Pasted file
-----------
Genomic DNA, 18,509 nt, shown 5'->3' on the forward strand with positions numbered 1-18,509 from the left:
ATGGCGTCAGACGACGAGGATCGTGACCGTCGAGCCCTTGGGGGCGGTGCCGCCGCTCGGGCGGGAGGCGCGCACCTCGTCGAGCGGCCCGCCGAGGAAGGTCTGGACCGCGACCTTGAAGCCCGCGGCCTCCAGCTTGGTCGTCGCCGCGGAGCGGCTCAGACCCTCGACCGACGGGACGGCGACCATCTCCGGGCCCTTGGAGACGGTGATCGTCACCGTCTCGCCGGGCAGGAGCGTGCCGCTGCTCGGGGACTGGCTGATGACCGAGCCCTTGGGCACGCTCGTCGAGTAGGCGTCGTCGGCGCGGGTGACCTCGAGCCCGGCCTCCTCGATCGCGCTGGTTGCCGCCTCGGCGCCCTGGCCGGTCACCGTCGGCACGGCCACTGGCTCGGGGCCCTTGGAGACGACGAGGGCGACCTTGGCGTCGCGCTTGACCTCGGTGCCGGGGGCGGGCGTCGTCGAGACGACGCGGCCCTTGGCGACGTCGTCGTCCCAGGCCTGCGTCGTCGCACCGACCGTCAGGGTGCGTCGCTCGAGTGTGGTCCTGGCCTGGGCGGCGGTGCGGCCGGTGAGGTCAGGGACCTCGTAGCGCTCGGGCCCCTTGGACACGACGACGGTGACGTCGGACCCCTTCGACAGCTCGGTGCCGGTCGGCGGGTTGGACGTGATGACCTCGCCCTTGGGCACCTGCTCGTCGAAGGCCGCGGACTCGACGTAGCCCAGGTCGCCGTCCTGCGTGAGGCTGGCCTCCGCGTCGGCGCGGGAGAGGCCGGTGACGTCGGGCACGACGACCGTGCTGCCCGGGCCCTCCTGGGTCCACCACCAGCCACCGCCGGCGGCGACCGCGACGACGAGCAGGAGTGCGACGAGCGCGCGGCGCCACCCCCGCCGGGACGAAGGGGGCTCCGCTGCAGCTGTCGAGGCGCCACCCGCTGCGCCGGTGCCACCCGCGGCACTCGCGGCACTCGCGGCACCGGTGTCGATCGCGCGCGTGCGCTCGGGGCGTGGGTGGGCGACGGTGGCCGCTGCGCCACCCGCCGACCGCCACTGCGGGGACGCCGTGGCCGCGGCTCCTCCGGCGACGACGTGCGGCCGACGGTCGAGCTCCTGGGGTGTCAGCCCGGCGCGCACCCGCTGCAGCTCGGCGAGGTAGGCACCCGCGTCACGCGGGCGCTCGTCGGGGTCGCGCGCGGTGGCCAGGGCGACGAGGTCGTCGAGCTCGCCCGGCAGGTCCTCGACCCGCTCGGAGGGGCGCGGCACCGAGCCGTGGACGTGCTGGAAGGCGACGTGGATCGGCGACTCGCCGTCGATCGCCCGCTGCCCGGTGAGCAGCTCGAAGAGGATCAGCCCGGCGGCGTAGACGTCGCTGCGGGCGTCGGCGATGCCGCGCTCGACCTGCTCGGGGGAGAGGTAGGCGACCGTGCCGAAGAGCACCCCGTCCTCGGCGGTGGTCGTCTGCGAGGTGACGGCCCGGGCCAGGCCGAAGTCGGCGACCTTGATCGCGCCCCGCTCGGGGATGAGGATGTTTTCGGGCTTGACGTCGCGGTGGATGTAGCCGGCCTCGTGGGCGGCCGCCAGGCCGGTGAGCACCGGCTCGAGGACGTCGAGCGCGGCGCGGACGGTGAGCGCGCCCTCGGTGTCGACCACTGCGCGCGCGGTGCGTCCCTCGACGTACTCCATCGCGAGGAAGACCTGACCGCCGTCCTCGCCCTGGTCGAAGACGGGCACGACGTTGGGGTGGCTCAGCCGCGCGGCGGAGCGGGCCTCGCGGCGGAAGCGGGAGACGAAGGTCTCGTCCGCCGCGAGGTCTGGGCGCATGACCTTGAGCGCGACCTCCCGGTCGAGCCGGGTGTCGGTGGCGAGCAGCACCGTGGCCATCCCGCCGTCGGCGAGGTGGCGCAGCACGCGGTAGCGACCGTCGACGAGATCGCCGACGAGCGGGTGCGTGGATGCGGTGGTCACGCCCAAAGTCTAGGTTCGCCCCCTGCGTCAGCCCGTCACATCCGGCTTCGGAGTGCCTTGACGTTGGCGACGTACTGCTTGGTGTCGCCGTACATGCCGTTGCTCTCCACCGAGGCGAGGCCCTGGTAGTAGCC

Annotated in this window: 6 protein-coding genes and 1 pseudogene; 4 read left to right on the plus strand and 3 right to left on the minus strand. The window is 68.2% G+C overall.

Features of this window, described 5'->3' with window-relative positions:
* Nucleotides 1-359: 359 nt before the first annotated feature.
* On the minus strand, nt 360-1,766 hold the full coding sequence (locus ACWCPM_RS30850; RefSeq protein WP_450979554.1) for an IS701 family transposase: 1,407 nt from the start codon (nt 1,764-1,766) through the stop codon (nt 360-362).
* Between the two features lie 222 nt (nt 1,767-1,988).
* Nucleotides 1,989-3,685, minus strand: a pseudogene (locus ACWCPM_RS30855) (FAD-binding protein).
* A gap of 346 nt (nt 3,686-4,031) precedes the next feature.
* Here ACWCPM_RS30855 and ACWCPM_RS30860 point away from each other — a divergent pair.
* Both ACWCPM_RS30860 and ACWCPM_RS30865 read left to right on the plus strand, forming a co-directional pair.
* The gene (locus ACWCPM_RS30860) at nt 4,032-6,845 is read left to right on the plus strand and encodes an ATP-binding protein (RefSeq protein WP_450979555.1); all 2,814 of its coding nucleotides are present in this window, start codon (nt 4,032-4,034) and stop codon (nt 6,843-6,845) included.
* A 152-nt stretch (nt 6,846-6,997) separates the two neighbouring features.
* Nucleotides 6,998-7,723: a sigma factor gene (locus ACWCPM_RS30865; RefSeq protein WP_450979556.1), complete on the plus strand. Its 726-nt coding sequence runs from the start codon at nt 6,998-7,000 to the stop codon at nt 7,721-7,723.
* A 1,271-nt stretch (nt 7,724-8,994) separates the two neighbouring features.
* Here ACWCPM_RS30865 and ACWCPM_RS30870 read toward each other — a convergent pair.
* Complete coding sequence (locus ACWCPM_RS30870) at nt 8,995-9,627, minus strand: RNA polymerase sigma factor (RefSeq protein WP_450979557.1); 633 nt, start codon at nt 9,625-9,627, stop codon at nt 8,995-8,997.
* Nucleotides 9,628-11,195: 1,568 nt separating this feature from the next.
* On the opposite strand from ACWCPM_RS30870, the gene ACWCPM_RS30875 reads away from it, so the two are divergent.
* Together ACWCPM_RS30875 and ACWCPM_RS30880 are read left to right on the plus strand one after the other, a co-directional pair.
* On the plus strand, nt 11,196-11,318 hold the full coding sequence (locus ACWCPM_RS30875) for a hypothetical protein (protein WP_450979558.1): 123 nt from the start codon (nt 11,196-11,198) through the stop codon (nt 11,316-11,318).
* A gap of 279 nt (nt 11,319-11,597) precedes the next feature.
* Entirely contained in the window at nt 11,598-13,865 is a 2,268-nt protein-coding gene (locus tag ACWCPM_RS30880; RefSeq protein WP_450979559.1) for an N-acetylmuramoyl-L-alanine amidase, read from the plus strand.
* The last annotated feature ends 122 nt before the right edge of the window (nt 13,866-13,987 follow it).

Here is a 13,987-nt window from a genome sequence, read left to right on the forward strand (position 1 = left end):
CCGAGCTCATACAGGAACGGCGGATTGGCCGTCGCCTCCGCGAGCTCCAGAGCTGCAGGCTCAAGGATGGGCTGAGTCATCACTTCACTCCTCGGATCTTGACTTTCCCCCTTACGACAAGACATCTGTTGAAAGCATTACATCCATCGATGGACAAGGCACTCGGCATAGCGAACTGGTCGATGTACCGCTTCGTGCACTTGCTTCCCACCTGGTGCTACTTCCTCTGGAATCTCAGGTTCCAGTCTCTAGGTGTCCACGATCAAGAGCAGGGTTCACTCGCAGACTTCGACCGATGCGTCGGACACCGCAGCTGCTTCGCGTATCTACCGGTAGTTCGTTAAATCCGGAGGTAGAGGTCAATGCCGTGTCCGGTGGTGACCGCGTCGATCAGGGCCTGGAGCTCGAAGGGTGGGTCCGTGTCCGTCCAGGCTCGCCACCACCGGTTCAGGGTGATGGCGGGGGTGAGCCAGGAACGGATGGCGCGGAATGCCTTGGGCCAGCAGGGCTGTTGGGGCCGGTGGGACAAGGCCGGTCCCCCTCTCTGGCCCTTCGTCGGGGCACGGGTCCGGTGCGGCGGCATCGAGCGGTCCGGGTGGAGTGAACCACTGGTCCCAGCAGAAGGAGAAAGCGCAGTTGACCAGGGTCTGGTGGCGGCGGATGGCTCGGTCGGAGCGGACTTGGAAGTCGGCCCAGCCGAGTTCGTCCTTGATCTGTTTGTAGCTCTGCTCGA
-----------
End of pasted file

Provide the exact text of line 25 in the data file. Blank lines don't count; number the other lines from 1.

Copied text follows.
Here is a 13,987-nt window from a genome sequence, read left to right on the forward strand (position 1 = left end):